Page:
Using Subliminal Messages On My Toddler Son

20 months.

I lied.

A few days ago I said I wouldn’t be eating at Chick-fil-A because I’m a vegetarian. But after the past week of seeing a sporadic flow of sarcastic eCards dissing “waffle fries cooked in hate and bigotry” there was a particular part of that phrase that just got stuck in my head:

Waffle fries.

So yesterday I totally went to Chick-fil-A and got some large waffle fries. When I was there I saw a poster advertising their new peach milkshake and now I can’t stop thinking about that.

Yeah, I know today is the official “Chick-fil-A Appreciate Day” (AKA “Support Free Speech Day”) endorsed by Mike Huckabee. I’m not going there today because of the political movement that is happening.

I am going there because I want a peach milkshake. I want the milkshake because of the sarcastic eCards about waffle fries that made me start thinking about waffle fries.

In other words, despite certain Facebook friends’ efforts to get me to think that Chick-fil-A supports hate groups, I have now not only found myself not caring what the CEO of their company said (or didn’t say) but even more ironic, buying Chick-fil-A when normally, I would have never thought to go there.

(When you’re a vegetarian, going to a fast food joint is basically pointless. Until you start thinking about waffle fries and peach milkshakes.)

I have been intrigued by the concept of subliminal messages ever since I saw that episode of Saved By The Bell where Zack Morris gets all the girls in his school, as well as A.C. Slater, to fall in love with him after playing a subliminal message-laced song over the school’s PA system.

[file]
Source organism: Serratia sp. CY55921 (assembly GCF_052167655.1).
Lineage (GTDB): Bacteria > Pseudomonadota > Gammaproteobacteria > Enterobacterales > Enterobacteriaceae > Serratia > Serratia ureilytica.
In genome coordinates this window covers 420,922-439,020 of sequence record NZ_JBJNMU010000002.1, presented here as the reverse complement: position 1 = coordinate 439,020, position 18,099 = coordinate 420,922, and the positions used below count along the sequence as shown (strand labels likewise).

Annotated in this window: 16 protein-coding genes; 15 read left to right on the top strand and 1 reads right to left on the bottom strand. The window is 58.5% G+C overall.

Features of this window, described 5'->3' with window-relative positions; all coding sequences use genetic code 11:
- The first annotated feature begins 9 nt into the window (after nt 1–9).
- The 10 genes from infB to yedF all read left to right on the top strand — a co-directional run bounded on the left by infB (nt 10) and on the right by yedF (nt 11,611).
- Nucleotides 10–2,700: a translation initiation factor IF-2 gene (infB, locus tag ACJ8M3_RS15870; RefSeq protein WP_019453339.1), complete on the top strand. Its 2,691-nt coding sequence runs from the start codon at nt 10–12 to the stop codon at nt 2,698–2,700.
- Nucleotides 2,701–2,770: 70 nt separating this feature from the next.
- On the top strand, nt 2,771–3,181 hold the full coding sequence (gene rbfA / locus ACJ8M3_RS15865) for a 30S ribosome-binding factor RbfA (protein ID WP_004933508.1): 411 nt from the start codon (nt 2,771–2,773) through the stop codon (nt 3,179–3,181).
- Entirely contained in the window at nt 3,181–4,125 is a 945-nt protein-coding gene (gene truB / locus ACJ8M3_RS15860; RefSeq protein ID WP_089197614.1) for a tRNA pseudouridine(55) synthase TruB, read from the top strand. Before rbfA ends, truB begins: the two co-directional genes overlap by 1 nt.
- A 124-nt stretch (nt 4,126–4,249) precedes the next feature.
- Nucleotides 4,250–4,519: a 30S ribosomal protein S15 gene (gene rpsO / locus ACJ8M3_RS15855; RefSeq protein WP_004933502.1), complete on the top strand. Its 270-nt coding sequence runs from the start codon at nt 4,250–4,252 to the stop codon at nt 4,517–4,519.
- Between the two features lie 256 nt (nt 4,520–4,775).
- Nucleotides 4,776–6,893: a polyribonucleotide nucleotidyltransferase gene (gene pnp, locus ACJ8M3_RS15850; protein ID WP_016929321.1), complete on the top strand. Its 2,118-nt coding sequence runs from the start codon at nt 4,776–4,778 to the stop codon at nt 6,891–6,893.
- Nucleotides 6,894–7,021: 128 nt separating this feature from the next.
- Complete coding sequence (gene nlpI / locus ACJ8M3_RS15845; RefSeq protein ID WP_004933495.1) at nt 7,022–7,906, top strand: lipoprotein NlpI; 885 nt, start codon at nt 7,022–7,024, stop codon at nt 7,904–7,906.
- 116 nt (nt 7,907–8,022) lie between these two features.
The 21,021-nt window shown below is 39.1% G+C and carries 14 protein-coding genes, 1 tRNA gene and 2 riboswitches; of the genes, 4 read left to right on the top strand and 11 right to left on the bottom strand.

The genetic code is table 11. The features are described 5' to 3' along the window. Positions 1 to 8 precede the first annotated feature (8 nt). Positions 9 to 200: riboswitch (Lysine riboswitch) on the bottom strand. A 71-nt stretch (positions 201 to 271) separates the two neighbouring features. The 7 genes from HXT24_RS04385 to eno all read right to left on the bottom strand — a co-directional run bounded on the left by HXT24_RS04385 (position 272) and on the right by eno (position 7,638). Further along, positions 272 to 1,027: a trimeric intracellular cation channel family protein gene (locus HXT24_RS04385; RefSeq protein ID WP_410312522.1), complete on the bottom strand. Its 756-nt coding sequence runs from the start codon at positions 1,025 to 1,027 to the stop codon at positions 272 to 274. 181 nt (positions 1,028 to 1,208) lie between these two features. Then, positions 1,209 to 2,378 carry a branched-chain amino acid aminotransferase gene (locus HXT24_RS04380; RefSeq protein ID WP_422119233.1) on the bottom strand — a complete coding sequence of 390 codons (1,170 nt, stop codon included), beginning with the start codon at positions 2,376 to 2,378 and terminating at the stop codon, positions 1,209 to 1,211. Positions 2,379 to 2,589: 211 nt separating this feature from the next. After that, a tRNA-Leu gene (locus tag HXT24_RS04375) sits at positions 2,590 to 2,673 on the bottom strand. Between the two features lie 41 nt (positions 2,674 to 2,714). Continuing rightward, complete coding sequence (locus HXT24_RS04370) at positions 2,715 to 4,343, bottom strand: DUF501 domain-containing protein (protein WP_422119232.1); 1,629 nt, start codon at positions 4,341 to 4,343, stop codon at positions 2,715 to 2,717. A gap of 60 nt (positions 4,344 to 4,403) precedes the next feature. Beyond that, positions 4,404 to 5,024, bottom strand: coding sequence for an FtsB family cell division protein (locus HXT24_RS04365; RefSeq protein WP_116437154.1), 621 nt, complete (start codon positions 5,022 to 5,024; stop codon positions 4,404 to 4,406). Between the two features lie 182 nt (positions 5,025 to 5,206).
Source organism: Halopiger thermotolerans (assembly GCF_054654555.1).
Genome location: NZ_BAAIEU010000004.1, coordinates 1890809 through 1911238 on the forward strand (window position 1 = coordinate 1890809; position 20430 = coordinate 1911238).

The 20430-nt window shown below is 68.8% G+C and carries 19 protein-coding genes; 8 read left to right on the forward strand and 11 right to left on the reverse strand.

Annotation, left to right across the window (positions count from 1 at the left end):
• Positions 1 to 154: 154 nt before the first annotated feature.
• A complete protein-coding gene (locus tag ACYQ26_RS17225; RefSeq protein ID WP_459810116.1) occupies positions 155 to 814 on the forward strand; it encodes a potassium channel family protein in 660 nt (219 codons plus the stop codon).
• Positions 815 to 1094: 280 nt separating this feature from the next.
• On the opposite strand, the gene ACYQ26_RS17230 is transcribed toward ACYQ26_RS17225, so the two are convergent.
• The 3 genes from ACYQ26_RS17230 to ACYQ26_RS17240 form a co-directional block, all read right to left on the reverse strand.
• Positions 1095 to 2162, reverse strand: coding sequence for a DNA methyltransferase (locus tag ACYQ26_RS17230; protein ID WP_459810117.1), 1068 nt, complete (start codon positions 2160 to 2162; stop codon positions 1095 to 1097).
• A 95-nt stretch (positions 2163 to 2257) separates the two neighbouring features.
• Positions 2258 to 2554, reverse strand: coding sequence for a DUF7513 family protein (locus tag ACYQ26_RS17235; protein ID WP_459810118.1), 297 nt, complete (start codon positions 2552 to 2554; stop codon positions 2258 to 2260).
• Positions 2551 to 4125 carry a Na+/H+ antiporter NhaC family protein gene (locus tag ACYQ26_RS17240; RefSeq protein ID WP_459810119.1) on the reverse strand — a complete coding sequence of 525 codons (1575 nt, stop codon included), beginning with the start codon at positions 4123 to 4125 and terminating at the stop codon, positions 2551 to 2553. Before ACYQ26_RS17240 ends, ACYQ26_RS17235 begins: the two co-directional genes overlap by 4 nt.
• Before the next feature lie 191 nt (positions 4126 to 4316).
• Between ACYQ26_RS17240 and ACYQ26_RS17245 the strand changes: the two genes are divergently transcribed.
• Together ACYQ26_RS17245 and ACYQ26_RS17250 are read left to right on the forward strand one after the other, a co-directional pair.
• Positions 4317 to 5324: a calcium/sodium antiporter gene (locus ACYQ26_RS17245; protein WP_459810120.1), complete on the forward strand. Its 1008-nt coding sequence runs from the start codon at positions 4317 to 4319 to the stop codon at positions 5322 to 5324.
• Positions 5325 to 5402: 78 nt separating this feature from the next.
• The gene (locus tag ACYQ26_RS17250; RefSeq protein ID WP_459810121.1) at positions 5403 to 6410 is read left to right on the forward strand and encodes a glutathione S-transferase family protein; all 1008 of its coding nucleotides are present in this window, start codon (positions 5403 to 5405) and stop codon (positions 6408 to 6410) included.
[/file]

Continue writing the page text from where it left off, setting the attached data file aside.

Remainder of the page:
As much time as my wife and I spend deliberately teaching our son to do certain things, I give little thought to the lessons we teach him by accident.

The boy loves to vacuum.

Sure, he’s using the extension nozzle and it’s not actually attached to the vacuum cleaner. But hey, it’s no different than how musicians in music videos play their electric guitars which are not plugged in to an amp.

He also enjoys helping Mommy make dinner. Yes, he thinks it’s fun to mix the ingredients together.

But I also do my part to intentionally plant subliminal messages in his head. Last night we were trying to introduce him to some organic, blueberry-flavored applesauce. I could tell he was weirded out by it being a different color than normal.

“More? More?” I said into his ear as my wife drove the spoon to this mouth.

Yes, I gave him the idea that he would want more of it before he even tried it. And it worked.

But now he’s learning to use subliminal messages in his favor, too. He has picked up on the fact that when I ask him if he wants to do something, like read a book, and he says yes, I immediately respond with “okay.”

Here recently, he will ask me for something, like to have a snack right before dinner.

“Snack? Tay.” He asks for a before-dinner snack, then immediately attempts to say “okay” which comes out as “tay.”

Yes, he is pre-approving the question for me. How thoughtful of him.

Add a Comment
Back To The Dadabase
  1. by Doug

    On August 6, 2012 at 12:07 am

    You’re a dick.

  2. by Susan

    On August 7, 2012 at 10:55 am

    Hi Nick, just found your website, I am enjoying your articles. My son (22 months) totally has the art of subliminal messages down pat. (It’s not working as well for me.) He will suggest something, “Outside?” and then nod his head emphatically like it’s the best idea he’s ever heard. I must admit, it’s hard to argue. Your son’s “Tay” reminded me of that little trick :)

  3. by Nick Shell

    On August 7, 2012 at 6:48 pm

    That’s funny. Your son is totally using the ole subliminal message trick too!

  4. [...] var s = document.getElementsByTagName('script')[0]; s.parentNode.insertBefore(ga, s); })(); Using Subliminal Messages On My Toddler Son .broken_link, a.broken_link { text-decoration: line-through; [...]